13. Pingback: Lemmings. « More or Less Bunk

  14. There’s even a possible climate change angle in urging students to be locavores of knowledge in showing (or even just claiming) that the 100 acre server farms needed to maintain MOOCs are spewing forth more carbon than they are saving in the physical mileage covered by student commuters they would reduce. Or wage class warfare on the “job destroyers” at Coursera Capital Management because as online rises, there goes physical plant management, housekeeping, purchasing, brick and mortar vending empires, cafeteria, the works. Rile up Main Street, invoke the inevitable death of the Southeastern Conference, the agonizing withering away of Bracket Sunday, the content starvation of College Humor. Leave it to the computer science geeks in Palo Alto to unravel the possible logical or empirical flaws in these nightmare scenarios. That should buy a year or two anyway for more coherent strategies to emerge. 🙂


  15. A-HAHAHAHAHAhahahahaha! Of course!

    I’m sure that We Take Your Course will be a highly lucrative venture. Since universities like mine are looking for ways to “increase revenue,” they should set up their own course-taking services to sell to the nominal “students” who sign up for our online classes!


    Like I’ve said before: it’s the old “feed the rats to the cats and the rats to the cats, and get the skins for free!” scheme.


  16. Theoretically, one of the reasons faculty in my school/program are being pushed to go online at least part of the time is the reason MsMcD mentioned: lack of classroom space (especially lack of the one-computer-per-student classrooms that really do make sense, and work well, for writing classes). Since I’m currently free to offer tailored/handcrafted/artisanal courses (at only the cost of exhausting myself a bit more than a 4/4 load already does), I’m willing. But there seems to be an increasing push toward standardization in online classes (all in the name of quality, of course; who knows what professors will do if you don’t keep a close eye on them?) And much of the infrastructure (e.g. course designers) seems predicated on the assumption that we’ll be uploading coursepacks from publishers. So I have to wonder: though classroom space is certainly a problem (as are parking and traffic in the whole metro area from which we pull), is there another underlying/overarching agenda? Thank goodness for the internet, which allows us compare notes. We may be luddites*, but at least we’re informed, connected, ones.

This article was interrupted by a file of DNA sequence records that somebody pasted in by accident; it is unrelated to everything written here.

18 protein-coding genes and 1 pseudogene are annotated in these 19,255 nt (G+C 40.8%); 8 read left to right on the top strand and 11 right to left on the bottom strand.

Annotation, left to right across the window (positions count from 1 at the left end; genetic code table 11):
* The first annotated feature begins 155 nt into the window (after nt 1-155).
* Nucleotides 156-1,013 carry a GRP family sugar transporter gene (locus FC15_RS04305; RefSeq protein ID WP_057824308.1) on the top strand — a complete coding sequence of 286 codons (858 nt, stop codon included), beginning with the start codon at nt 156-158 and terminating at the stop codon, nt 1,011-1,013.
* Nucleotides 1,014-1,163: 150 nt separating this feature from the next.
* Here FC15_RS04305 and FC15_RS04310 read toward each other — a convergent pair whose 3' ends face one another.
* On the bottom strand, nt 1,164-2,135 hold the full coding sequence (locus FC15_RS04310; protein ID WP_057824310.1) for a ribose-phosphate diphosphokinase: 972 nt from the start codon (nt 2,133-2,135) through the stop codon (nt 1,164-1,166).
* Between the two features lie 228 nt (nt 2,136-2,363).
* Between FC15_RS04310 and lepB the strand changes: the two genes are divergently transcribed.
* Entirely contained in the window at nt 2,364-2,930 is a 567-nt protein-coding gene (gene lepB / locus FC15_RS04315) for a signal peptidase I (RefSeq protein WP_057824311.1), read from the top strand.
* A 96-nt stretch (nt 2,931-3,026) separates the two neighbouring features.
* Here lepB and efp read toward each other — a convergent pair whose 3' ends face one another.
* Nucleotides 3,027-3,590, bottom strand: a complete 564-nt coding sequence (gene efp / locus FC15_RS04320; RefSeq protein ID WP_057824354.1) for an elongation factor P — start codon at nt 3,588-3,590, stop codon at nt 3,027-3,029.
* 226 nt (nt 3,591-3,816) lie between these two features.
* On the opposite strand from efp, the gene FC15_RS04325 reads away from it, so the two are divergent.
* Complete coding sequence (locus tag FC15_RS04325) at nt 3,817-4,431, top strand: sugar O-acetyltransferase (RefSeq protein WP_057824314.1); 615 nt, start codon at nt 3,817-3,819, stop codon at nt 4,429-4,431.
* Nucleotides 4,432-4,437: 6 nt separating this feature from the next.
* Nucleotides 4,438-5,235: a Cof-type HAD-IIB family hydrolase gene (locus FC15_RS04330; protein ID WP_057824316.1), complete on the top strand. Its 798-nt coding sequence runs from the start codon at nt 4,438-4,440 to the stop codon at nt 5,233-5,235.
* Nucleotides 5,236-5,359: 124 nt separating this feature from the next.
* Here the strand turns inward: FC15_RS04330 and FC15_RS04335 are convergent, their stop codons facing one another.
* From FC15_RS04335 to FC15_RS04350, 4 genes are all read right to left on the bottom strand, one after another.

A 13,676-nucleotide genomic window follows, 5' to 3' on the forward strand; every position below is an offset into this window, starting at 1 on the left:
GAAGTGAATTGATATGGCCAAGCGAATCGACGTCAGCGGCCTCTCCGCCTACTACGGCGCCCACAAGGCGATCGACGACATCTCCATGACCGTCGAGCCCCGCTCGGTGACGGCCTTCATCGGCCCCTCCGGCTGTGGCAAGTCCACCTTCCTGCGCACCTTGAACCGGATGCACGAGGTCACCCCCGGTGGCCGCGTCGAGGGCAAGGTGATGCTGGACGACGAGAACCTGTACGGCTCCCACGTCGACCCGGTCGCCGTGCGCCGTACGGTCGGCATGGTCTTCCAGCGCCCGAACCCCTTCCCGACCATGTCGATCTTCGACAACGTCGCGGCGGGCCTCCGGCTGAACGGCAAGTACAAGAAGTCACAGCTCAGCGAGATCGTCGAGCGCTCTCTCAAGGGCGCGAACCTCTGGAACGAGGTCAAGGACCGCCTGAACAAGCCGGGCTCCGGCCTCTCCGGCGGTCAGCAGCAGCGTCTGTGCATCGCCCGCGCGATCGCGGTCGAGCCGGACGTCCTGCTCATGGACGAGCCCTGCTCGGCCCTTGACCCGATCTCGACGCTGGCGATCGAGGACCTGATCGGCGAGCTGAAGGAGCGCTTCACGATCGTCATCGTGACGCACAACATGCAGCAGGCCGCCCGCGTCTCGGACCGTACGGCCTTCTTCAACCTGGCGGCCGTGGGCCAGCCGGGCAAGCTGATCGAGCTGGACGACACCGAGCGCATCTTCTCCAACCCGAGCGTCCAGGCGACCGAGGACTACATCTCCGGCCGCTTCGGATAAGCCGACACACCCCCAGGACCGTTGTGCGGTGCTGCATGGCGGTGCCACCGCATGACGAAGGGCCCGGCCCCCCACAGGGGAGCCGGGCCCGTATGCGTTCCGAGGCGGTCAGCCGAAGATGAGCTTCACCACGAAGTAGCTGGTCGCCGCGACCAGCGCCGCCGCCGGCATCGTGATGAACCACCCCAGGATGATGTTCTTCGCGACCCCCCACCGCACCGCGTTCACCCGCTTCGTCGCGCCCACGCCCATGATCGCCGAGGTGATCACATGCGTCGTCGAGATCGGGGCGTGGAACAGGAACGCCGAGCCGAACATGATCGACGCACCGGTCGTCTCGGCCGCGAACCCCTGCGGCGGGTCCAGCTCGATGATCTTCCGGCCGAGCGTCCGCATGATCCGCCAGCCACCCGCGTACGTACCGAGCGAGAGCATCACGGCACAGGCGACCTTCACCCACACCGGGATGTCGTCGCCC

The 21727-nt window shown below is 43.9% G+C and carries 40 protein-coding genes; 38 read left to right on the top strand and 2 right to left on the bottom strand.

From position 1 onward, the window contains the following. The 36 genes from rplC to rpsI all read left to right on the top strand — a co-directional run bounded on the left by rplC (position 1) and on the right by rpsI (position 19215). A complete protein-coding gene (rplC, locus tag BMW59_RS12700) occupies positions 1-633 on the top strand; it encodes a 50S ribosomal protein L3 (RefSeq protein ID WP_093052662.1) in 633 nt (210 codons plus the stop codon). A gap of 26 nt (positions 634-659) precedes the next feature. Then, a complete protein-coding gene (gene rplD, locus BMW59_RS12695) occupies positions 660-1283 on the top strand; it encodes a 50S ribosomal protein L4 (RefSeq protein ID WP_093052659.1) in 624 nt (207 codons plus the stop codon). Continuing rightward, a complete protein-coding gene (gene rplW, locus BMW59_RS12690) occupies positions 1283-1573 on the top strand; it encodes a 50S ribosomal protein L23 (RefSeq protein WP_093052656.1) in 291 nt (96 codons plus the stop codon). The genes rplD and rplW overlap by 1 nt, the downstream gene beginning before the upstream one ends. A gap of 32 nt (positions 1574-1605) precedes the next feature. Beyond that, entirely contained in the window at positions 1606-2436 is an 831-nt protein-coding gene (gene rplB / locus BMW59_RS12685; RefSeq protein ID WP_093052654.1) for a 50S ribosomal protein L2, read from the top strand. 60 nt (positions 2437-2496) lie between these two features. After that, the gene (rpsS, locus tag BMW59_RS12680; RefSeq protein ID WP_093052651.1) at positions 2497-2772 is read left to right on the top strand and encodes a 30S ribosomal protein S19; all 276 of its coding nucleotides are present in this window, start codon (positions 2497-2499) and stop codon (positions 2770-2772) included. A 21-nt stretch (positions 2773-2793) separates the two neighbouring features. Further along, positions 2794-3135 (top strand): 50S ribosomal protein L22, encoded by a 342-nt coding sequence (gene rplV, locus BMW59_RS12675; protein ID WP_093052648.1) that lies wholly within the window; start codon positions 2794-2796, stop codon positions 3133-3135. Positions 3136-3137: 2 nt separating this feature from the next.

*I think this label is one we’re going to be hearing more and more, and will have to be careful to combat, since it probably describes a space where the ongoing MOOC story and this week’s CSU English ad kerfuffle meet: one way to dismiss older/experienced faculty who express doubts about online education (and are generally mouthy and opinionated and inclined to claim that they should be the ones to set quality standards for their own students/curricula) is to claim that they’re/we’re just uncomfortable with new technology, while all the shiny new Ph.D.s whom the online educrats would like to make into glorified T.A.s (at best) are comfortable with it, and know how to make it work. The “it can be done well, but it’s not cheap, it’s not scalable, and it doesn’t look like a MOOC” argument that MsMcD makes (and that I’ve made elsewhere/other times) might be the middle road. Or so I hope. It’s also possible that standing in the middle of the road increases the chances of getting run over.


  17. @Janice: consider looking west or east when your daughter goes to university, or at least get her out of the Ontario sinkhole. I compared notes with a bunch of Canadian friends recently, all of whom had attended/TAed at universities in more than one region of Canada: in the west, particularly BC and Alberta, second year and above liberal arts courses, which in Ontario usually have 100+ students, are normally capped at 30-42 (there actually still being lots of money sloshing around Western Canada). In the east, all the small (by Canadian standards) universities–Dalhousie, Acadia, St. FX–are madly competing to become Canada’s answer to American-style liberal arts colleges (for 6-8 thousand, only a little above normal). Southern Ontario (by which I mean U of T) may still be pulling in a lot of research dollars, but as far as teaching goes, even places like Queen’s are falling off the map.